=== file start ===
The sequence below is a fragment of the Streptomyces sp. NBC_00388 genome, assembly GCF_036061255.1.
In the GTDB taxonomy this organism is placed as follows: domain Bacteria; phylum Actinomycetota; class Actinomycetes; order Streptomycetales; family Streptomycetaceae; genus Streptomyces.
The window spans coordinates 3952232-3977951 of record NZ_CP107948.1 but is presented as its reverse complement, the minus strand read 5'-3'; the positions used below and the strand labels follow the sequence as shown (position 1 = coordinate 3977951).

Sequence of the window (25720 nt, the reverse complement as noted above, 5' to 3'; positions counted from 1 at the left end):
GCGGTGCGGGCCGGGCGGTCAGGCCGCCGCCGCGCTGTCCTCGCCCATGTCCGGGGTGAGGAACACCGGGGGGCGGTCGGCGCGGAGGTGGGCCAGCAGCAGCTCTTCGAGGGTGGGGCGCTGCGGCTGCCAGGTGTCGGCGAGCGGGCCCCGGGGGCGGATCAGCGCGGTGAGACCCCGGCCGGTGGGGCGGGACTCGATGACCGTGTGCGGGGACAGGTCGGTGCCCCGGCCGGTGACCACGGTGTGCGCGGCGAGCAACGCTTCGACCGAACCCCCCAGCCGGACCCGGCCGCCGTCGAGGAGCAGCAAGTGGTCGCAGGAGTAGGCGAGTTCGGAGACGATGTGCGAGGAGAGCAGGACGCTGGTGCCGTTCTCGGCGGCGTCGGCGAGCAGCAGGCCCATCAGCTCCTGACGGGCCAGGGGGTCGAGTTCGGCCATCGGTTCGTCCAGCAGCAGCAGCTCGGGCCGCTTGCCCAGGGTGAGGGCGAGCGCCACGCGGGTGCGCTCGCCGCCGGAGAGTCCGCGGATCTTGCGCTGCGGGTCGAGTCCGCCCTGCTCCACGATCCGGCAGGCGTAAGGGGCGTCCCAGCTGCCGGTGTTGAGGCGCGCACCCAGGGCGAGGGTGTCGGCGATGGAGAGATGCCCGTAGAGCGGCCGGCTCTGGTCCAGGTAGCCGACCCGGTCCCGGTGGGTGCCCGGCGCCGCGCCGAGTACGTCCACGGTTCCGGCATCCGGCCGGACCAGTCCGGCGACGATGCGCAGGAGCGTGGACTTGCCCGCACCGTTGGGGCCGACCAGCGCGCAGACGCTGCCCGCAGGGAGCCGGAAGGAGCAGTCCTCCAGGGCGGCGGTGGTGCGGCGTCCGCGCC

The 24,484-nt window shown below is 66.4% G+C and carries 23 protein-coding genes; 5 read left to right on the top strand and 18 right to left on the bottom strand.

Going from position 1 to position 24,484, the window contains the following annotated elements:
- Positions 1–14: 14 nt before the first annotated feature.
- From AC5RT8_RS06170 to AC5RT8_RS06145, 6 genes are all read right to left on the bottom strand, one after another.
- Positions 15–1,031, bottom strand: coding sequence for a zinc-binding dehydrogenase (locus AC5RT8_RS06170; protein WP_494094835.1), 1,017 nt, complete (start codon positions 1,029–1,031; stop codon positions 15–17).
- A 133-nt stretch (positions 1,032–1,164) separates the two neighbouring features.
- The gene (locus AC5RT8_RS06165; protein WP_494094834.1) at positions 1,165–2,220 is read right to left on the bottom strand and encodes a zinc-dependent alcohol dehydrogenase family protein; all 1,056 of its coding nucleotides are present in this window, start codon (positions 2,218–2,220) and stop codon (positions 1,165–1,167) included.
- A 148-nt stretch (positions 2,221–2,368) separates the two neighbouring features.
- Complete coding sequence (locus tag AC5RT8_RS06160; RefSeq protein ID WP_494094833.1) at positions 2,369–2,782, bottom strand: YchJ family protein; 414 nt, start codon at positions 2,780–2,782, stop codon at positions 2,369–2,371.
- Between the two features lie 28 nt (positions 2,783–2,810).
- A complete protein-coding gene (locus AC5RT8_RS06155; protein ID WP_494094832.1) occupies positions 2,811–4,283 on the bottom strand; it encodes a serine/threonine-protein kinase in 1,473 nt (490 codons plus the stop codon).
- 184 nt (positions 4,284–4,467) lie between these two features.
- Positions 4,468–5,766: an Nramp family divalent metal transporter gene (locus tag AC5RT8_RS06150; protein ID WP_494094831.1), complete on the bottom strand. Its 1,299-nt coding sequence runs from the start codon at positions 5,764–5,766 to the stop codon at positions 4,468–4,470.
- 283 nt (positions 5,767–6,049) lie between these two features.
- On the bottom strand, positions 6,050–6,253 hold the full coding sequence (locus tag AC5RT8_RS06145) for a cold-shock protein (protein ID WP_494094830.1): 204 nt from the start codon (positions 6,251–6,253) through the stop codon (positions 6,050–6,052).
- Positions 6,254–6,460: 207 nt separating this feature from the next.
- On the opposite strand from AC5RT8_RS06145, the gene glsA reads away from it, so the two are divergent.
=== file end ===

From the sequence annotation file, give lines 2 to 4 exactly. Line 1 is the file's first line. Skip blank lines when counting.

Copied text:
In the GTDB taxonomy this organism is placed as follows: domain Bacteria; phylum Actinomycetota; class Actinomycetes; order Streptomycetales; family Streptomycetaceae; genus Streptomyces.
The window spans coordinates 3952232-3977951 of record NZ_CP107948.1 but is presented as its reverse complement, the minus strand read 5'-3'; the positions used below and the strand labels follow the sequence as shown (position 1 = coordinate 3977951).

Sequence of the window (25720 nt, the reverse complement as noted above, 5' to 3'; positions counted from 1 at the left end):